Safeguard your new home with physical barriers
Physical barrier termite treatments are most often used for termite protection in new construction projects. The physical products are integrated into the structural elements of the building to create a complete ad continuous barrier. Specialist Termite Control do not currently install such barriers, but it’s important to know your options when building a new home.
When designed and installed correctly, the only way termites can enter the structure is by building a trail over a designated perimeter inspection zone. When they do this, they become visible and can be dealt with.
Physical barriers provide the least-toxic method of termite barrier treatment for new buildings in Melbourne.
How do physical termite barriers work?
A correctly installed physical barrier, working in conjunction with the construction elements, is designed to prevent concealed termite entry into the home. That is, to get around a physical barrier the termites have to make themselves visible. For example termites moving up through the inside of a brick pier may hit a metal “ant” cap. To continue their way upwards they need to a mud tube over the visible part of the metal sheet. When the termites become visible they will be spotted during a regular termite inspection, which should be conducted yearly to comply with the Australian Standard.
Designing your physical termite barrier
Protecting new homes and extensions from termites requires the termite management products to work in a seamless design with the construction elements to eliminate potential entry points such as joins in concrete slabs or brickwork and around penetration points where utilities enter buildings.
To protect a building, invariably a combination of different products is required to protect the various potential termite entry points that are created during construction.
Generally, a combination of termite membranes, termite collars, foams and sealants will provide a superior, integrated termite protection system for your home.
The modern version of “ant” capping are termite membranes, which are thick, flexible polymer sheeting, containing a long lasting insecticide. Being impregnated with insecticide, these membranes provide both a physical and chemical termite barrier, making this method of pre-construction protection safe, affordable and very effective.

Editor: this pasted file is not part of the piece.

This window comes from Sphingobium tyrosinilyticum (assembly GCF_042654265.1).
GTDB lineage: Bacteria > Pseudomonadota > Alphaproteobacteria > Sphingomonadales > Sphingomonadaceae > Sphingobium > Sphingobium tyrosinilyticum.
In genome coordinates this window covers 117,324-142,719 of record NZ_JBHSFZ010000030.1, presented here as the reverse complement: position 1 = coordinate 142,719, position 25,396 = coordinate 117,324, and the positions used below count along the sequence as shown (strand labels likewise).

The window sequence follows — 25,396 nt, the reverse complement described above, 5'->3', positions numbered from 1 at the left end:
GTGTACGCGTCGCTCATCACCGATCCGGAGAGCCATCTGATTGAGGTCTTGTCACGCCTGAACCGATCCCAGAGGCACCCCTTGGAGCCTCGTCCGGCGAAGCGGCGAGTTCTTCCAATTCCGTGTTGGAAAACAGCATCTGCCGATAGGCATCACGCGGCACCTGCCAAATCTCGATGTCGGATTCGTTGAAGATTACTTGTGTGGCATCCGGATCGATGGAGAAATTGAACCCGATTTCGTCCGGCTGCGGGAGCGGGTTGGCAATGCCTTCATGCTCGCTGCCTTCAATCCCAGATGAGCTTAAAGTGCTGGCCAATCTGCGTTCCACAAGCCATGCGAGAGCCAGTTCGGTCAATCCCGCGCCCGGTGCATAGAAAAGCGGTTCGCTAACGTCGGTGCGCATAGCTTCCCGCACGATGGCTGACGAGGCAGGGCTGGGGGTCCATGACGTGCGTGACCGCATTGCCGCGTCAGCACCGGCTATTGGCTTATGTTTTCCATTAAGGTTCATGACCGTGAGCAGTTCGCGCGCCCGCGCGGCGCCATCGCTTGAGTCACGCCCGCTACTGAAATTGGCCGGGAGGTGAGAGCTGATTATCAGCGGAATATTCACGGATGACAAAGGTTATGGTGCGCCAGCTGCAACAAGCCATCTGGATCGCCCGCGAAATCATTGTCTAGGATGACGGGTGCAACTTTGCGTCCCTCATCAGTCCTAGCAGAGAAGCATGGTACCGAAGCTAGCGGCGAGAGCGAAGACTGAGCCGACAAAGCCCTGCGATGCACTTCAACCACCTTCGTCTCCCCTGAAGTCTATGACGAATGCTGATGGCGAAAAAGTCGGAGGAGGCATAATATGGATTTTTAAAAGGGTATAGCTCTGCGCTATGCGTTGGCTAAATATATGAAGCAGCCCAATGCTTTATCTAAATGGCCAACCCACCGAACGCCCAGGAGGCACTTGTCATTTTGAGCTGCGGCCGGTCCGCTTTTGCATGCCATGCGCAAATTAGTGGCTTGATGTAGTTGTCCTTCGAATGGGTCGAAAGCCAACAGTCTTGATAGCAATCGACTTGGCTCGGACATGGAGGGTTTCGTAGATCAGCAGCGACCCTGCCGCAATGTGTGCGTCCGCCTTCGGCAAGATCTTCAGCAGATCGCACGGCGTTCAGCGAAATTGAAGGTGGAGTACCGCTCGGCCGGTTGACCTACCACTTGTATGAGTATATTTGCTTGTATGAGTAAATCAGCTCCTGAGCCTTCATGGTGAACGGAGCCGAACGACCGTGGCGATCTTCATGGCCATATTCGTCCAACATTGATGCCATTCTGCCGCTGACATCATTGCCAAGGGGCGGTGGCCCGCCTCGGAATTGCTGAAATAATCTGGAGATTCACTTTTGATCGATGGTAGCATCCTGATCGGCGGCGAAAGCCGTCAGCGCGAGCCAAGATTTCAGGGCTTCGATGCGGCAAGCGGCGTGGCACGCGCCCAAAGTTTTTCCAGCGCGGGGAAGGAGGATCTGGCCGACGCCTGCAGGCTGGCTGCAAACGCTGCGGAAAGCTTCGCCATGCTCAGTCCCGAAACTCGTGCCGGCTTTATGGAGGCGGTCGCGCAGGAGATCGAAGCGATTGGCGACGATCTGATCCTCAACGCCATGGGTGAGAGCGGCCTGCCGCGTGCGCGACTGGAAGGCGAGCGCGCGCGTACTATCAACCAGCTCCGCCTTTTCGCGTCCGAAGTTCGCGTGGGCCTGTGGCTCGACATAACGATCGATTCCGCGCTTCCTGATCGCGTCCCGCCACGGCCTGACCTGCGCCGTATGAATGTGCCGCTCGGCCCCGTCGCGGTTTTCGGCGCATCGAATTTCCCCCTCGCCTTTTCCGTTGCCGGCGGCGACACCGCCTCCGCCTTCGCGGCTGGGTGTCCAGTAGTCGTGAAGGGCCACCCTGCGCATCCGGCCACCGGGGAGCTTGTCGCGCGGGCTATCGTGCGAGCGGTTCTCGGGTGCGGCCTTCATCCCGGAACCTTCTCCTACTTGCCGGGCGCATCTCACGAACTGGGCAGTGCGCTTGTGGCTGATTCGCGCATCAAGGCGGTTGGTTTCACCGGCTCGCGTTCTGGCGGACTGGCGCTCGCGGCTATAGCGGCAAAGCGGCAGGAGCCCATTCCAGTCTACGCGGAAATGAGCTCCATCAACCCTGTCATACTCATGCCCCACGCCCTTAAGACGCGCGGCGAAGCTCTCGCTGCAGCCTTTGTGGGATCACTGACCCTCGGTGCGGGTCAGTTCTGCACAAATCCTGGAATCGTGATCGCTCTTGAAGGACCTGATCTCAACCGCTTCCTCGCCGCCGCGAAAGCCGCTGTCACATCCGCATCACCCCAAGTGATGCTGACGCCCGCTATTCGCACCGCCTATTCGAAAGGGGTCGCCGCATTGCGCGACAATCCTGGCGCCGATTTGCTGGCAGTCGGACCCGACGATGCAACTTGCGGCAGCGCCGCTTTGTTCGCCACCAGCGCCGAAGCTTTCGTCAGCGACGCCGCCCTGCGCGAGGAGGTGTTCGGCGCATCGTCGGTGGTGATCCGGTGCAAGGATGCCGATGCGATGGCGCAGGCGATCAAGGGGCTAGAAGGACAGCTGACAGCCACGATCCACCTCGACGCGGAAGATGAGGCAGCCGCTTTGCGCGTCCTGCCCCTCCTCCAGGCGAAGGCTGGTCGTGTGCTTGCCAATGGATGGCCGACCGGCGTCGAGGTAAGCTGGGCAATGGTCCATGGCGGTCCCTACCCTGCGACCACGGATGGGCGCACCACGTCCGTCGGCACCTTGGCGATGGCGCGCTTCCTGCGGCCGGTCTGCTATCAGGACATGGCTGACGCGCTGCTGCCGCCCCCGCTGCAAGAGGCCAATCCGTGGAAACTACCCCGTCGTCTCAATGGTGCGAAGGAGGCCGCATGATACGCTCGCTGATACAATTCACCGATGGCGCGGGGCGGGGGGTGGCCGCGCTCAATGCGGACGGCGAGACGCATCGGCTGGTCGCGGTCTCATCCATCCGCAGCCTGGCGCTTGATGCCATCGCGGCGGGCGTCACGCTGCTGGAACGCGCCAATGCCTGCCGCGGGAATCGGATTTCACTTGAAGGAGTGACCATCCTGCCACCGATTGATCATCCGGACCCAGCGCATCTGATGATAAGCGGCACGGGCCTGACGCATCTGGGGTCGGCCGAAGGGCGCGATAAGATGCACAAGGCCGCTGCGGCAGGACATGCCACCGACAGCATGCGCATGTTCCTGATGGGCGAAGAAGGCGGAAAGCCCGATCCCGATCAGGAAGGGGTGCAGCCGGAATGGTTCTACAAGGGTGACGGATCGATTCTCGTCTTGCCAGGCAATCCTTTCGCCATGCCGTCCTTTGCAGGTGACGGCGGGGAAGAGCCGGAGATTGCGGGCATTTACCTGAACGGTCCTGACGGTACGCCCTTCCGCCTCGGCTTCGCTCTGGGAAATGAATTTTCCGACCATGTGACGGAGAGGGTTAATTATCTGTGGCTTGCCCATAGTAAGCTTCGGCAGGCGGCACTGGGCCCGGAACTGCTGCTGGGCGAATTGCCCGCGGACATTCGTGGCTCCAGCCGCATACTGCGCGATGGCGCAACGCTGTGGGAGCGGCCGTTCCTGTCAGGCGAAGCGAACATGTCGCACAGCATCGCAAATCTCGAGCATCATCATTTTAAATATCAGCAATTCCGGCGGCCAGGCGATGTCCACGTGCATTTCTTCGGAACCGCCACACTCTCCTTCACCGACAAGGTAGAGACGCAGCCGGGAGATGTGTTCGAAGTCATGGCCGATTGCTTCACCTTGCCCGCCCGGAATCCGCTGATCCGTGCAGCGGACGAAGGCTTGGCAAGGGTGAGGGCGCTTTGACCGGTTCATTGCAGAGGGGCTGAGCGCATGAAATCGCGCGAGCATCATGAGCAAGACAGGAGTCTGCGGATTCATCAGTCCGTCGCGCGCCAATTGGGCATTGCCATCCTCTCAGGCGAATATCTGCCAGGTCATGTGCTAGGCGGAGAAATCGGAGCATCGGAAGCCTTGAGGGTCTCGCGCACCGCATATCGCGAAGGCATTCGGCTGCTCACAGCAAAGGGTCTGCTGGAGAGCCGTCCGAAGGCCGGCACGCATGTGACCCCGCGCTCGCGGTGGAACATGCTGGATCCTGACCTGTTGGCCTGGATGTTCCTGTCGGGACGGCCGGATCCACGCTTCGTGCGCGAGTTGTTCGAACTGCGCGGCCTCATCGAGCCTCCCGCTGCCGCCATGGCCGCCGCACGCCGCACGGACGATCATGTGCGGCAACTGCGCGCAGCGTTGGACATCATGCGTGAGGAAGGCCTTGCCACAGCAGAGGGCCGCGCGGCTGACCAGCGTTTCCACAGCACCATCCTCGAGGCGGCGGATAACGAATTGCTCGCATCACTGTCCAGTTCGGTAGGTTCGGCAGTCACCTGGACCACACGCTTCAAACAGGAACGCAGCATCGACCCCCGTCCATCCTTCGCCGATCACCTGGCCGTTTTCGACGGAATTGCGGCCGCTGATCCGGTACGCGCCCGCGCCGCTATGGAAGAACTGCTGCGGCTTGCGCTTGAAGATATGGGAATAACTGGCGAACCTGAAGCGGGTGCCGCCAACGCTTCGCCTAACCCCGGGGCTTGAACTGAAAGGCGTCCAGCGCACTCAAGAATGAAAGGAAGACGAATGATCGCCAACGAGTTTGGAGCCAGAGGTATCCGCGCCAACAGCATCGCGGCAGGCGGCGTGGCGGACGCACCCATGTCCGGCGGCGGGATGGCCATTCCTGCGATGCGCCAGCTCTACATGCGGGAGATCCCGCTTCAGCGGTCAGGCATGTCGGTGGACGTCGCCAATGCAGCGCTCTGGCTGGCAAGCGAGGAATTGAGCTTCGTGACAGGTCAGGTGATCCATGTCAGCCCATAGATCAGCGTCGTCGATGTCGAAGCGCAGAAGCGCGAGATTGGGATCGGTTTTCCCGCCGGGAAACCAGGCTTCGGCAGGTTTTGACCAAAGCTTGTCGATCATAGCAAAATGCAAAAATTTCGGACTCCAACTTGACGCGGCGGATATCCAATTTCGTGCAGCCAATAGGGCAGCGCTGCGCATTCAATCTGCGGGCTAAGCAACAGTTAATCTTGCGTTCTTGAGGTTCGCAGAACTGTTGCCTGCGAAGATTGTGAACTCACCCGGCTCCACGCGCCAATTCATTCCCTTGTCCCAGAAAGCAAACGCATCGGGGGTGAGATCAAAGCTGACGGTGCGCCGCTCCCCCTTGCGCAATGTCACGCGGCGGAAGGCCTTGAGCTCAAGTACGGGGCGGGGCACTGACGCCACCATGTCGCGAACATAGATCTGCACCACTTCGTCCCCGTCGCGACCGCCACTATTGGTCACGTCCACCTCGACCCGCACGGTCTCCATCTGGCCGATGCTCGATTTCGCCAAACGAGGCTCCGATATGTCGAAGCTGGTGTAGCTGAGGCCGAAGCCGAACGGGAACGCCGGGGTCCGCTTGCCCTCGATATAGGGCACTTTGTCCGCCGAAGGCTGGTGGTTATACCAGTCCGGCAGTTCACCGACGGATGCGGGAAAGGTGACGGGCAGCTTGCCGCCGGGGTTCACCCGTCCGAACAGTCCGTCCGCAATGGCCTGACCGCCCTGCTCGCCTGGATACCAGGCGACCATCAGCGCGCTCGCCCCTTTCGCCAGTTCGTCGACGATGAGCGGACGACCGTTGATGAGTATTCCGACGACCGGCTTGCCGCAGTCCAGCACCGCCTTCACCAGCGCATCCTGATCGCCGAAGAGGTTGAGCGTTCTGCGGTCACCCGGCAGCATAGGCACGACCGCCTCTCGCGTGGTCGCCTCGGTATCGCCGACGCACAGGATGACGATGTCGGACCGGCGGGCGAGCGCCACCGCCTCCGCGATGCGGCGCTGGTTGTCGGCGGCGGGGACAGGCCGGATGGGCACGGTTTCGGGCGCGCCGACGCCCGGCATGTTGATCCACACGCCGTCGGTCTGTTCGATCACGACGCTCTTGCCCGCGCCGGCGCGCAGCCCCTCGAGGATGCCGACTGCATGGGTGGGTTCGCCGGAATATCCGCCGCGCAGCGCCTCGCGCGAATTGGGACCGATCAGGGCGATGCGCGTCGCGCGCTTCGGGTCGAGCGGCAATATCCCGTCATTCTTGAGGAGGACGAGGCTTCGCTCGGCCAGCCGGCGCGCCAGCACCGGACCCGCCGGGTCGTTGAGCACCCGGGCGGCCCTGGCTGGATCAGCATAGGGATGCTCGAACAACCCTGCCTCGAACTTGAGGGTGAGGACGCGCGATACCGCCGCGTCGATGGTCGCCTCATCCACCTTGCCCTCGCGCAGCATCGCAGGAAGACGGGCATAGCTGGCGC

Termite membranes are tough plastic sheet membranes, rather like a damp course material. They are impregnated with termiticide, such as bifenthrin or deltamethrin, to make them highly repellent and toxic to termites. Typically the termite membrane is installed before framing and extends across the wall cavity and though the brickwork. They are odourless and are expected to last at least 50 years and require almost no ongoing maintenance.
In any building construction, the services (water, drainage, electricity and phone) create a large number of “penetrations” which give termites easy access from the soil to your house. Termites can travel up the inside of the conduit (pipes) or on the outside of the pipes, even squeezing through caps between the pipes and any surrounding concrete.
In houses constructed on a concrete slab, these penetrations are hidden in the slab and so need to be protected during the construction process (after the house has been built, it’s too late!).
The use of solid plastic termite collars for standard diameter penetrations or collars made of flexible material for a wide variety of installations are required to be but in place prior to the concrete being poured, and are vital for termite protection.
Termite foams and sealants are products that provide a range of flexible protection options to deal with the more awkward construction situations. A variety of products are available to fill awkward gaps in construction and joins in concrete slabs, ensuring a complete termite protection system is put in place.
Termite foam is rather like gap filler foam but contains a repellent termiticide. It is applied as an expanding ‘two pack’ within the edge rebate cavity of a wall. A plastic membrane is also laid along the brickwork.
The termite foam system is installed after the framing and needs a base course of bricks laid. The product is expected to last at least 50 years and requires little ongoing maintenance.
Historically metal ant caps have been used on brick piers and sub-floor walls under suspended timber floors. Similarly, metal sheeting is often used through brick piers and masonry walls to force termites to the outside but is not generally used in the industry any more as it has not proven overly successful over time.
Metal sheeting is prone to rusting and sometimes they have been poorly installed – often nailed to the pier, creating a hole that the termites can crawl through – making them useless.
Marine grade stainless steel mesh may also be used as a physical protection barrier to termites. The size of the mesh openings is small enough to prevent termites passing through, this acting as an effective barrier to termites. Mesh is commonly glued to slabs and masonry and may also be used around pipes through slabs. As is the case with granite guard, this particular termite barrier system has mostly become obsolete due to the advancement of termite membranes, which are cheaper and more effective.
Solid materials such as crushed granite of a particular particle shape and size range is also used as a physical termite barrier for Melbourne homes. The termites are unable to penetrate the layer of granite particles and the particles are too large and heavy to be moved by the termites. Granite is most often used with concrete slabs where it is applied around pipes and behind the lower bricks at the building perimeter; however, this product has largely become obsolete with the introduction of cheaper and more effective termite membranes and other physical termite control methods.